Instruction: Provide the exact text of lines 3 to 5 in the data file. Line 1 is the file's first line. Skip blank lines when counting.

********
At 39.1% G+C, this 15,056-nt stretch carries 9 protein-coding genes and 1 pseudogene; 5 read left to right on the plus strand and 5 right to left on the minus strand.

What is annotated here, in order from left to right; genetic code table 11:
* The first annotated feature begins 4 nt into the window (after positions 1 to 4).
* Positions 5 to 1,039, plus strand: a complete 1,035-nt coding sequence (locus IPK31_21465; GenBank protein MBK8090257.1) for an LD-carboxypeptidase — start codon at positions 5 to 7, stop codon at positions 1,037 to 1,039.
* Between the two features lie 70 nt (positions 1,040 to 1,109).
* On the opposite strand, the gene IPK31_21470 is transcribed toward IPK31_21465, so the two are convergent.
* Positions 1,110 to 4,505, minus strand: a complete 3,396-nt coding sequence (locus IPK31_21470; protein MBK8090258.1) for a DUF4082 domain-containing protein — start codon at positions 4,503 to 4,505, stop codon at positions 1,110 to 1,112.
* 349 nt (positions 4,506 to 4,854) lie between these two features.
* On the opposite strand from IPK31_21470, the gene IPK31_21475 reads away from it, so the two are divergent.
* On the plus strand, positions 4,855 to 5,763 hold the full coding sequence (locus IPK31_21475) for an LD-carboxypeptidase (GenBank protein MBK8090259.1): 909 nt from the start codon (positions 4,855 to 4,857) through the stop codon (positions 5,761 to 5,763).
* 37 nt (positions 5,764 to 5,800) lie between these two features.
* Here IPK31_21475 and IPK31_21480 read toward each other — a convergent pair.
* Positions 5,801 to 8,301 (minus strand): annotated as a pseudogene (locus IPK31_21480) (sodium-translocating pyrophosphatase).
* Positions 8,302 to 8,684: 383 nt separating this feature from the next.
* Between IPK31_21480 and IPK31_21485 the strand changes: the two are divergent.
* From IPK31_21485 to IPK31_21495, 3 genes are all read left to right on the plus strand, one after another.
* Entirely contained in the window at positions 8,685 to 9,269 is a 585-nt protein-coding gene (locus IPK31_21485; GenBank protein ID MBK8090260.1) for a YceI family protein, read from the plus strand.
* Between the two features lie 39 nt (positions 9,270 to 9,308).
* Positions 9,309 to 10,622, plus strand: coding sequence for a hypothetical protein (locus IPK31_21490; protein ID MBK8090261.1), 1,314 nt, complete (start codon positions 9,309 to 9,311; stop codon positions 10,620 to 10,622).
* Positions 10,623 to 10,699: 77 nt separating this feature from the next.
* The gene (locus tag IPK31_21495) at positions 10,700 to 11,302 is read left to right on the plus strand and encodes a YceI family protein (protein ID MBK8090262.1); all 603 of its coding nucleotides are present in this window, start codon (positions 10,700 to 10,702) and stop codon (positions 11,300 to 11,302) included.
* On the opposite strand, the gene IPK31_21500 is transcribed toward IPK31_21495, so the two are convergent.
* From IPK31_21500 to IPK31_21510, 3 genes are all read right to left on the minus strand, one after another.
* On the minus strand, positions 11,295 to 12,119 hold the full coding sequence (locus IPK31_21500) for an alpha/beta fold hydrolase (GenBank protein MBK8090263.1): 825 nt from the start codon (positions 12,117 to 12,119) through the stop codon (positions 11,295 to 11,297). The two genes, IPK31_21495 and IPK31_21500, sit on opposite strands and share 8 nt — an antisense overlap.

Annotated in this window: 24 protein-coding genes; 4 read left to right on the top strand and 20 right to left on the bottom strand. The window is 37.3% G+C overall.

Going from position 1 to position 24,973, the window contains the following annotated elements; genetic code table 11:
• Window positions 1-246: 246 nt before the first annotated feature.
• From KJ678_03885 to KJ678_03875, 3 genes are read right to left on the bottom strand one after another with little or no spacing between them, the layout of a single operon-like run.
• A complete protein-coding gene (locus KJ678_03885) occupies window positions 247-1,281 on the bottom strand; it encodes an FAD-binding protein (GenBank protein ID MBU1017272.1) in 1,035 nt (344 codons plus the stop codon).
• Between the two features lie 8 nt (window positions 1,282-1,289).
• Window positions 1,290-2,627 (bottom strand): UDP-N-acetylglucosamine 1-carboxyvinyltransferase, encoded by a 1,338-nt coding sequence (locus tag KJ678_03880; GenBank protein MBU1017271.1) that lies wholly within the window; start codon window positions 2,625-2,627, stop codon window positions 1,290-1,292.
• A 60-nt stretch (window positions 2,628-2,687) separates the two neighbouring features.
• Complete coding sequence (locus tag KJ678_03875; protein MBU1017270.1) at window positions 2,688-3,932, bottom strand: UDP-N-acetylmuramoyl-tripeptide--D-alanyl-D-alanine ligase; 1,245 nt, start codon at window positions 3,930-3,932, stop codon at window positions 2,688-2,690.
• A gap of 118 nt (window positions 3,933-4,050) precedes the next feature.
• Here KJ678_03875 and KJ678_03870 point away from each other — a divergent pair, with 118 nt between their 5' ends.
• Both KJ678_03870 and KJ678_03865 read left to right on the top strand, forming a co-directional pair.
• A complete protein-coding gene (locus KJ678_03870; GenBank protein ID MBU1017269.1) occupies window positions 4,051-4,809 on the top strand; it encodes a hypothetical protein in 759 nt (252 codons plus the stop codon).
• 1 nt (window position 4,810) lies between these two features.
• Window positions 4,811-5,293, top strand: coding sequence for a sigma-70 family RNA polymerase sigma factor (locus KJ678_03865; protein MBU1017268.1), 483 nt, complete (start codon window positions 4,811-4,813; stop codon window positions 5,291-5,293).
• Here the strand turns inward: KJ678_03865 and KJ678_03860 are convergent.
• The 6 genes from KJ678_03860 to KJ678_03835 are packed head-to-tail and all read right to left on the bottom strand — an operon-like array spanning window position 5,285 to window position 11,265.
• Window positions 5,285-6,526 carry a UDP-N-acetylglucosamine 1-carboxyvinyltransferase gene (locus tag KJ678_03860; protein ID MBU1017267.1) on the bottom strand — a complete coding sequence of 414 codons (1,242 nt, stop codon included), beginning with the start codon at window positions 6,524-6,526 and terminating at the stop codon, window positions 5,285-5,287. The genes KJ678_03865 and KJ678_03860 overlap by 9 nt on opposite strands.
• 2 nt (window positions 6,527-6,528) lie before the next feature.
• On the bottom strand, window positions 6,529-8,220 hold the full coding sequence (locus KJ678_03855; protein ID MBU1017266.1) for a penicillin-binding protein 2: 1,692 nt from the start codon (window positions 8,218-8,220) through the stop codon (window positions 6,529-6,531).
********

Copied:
* The first annotated feature begins 4 nt into the window (after positions 1 to 4).
* Positions 5 to 1,039, plus strand: a complete 1,035-nt coding sequence (locus IPK31_21465; GenBank protein MBK8090257.1) for an LD-carboxypeptidase — start codon at positions 5 to 7, stop codon at positions 1,037 to 1,039.
* Between the two features lie 70 nt (positions 1,040 to 1,109).